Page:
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BY JAMES HARNEY
These days, to find a potentially cancerous breast tumor, surgeons at Bellevue Hospital Center simply “Scout” it out.
New high-tech equipment is in place in the breast surgery operating room at Bellevue that uses infrared rays to probe breasts for lesions that need to be surgically removed.
Dr. Kathie-Ann Joseph, Chief of Breast Surgery at Bellevue, explained that the new technology is called Savi Scout, and insisted it’s the wave of the future in breast cancer surgery.
“When the patient has a lesion, you can’t always feel it,” said Dr. Joseph. “The surgeon needs to find out where that lesion is; this new technology can do that.”
She said that previously, breast-cancer patients needing surgery would have to arrive at the hospital early in the morning on the day of the operation to undergo needle location, a procedure in which a radiologist inserts a needle attached to a guide wire into a breast to find the lesions.
“The issue with needle location is if the lesion is in a difficult location, the procedure can take a lot longer than expected, and the patient could spend more time in the operating room than they need to,” Joseph said. “That’s inefficient, and leads to delays in surgery for the doctors.”
With Savi Scout, she said, a radiologist inserts a small chip, called a reflector, into the breast of a surgical patient. This can be done under local anesthesia at any time — a week before, or even a day before — an operation.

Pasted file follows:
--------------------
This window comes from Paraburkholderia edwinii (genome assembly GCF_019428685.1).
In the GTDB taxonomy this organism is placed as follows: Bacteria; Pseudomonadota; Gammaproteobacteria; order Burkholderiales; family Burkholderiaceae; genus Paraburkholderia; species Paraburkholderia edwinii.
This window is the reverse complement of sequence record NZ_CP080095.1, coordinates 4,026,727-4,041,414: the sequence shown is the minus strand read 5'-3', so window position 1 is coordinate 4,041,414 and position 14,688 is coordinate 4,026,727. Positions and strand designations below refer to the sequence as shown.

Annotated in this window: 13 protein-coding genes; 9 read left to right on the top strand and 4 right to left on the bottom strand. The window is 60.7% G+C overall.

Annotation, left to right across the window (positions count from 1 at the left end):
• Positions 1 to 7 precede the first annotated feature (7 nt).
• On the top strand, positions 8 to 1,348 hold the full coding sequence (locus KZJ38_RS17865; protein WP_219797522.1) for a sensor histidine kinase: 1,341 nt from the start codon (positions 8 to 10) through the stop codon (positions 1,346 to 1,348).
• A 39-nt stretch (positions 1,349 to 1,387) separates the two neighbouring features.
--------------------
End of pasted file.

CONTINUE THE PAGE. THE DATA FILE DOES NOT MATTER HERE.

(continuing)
“We have a device that we use in the operating room that picks up a signal from the reflector to show the surgeon where [in the breast] the lesion is,” Dr. Joseph said. “I like to say it tracks where lesions are much like a GPS system in your car tracks your destination.”
“It’s a procedure that’s much more comfortable for the patient — they don’t have that guide wire sticking out of their breast — and they don’t have to come in hours earlier before surgery,” she said. It also improves operating room efficiency, because surgeons can begin operating more quickly, and see more patients on any given day.
“The main thing we [surgeons] look at is what we call our ‘first start’ case, the first [surgical] case of the day,” Dr. Joseph said. “If that [surgery] doesn’t start on time, the rest of the cases will be delayed and our efficiency goes down. That’s been largely eliminated by Savi Scout. It’s safe to say that we’ve knocked down the time it takes to do an average breast surgery procedure from an hour to half that time.”
Dr. Joseph said that since Bellevue brought the new technology on board, “65 percent of the cases that were previously handled with guide wires are now done with Savi Scout, and we expect that number to grow. It’s state-of-the-art were excited about it.”
She said that so far, Bellevue is the only city Health + Hospitals facility to use Savi Scout, but she expressed hope that others would follow suit.
“It’s going to become the standard of care,” said Dr. Joseph, who is also an Associate Professor of Surgery and Population Health at NYU Langone Health. “The major [breast cancer] academic centers are moving toward this type of system.
“Cancer patients are going through a stressful experience as it is,” she said. “Anything we can do to make that experience less stressful is a good thing.”
Bellevue Hospital Center, 462 First Avenue at 27th Street, Manhattan, is observing Breast Cancer Awareness Month by offering free mammograms at a health fair in the hospital lobby from 9 am to 2 pm Tuesday Oct. 30.